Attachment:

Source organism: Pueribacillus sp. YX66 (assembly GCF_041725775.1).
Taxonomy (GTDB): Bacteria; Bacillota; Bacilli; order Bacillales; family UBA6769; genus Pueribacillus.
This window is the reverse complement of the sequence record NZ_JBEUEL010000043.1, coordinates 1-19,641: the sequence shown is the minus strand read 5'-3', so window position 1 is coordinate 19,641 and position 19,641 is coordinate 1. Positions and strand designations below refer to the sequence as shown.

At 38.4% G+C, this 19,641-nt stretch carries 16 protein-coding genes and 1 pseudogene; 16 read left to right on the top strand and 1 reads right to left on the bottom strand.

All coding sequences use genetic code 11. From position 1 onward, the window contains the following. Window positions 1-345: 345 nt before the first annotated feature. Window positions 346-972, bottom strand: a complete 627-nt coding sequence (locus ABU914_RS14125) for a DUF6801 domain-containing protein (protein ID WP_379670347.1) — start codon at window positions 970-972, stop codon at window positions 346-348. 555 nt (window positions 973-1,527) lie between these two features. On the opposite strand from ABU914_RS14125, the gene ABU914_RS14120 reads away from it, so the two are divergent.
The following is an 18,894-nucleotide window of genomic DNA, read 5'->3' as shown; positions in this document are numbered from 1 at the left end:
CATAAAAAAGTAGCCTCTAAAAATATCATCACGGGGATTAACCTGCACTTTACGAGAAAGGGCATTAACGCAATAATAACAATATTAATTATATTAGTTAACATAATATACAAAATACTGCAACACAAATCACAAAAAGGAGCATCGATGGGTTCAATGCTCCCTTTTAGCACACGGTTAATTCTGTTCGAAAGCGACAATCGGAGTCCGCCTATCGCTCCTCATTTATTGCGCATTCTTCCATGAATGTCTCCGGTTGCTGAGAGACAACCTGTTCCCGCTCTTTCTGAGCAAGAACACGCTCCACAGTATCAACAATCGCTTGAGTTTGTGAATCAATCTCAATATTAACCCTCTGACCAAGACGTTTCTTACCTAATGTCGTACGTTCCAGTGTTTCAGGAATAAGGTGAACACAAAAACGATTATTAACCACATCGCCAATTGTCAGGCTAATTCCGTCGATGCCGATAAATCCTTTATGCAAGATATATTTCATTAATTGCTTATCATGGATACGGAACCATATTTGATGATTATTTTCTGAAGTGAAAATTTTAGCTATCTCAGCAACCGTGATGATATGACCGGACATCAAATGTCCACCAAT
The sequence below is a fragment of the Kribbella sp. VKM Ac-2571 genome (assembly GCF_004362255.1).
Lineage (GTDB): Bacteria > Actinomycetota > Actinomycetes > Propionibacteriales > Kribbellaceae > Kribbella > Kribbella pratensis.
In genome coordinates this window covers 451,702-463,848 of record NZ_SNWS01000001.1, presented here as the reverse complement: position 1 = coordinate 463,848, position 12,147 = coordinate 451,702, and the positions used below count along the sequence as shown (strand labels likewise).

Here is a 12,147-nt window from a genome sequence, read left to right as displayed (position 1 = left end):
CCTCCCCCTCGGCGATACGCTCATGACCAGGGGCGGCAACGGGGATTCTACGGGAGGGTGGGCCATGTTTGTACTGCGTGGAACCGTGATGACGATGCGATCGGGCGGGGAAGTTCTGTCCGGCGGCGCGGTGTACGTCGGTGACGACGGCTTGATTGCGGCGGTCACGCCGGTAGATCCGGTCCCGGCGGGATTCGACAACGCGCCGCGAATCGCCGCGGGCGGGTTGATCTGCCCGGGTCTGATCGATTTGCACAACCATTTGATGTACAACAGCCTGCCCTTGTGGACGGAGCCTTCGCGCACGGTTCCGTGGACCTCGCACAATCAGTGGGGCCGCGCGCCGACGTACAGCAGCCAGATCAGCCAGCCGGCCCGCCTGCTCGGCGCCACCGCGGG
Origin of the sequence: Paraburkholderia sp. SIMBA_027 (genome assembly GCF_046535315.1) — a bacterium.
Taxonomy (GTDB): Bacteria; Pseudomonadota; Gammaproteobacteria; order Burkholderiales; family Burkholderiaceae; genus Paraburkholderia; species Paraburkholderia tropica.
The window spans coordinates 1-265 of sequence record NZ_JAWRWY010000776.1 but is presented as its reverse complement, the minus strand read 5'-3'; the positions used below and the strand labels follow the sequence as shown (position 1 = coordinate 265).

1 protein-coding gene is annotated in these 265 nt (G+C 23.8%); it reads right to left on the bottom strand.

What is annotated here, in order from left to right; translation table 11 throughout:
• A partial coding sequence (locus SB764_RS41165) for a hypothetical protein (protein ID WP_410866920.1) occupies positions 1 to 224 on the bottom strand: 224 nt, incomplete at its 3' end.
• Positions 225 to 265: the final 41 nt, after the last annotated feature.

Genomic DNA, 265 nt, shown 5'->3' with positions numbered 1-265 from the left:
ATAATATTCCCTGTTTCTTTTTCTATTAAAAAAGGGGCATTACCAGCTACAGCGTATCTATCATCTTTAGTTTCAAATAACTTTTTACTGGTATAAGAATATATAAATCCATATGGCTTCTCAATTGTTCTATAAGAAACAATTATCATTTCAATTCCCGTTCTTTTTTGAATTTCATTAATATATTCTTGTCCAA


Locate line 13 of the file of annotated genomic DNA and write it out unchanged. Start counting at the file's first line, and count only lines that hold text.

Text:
Origin of the sequence: Paraburkholderia sp. SIMBA_027 (genome assembly GCF_046535315.1) — a bacterium.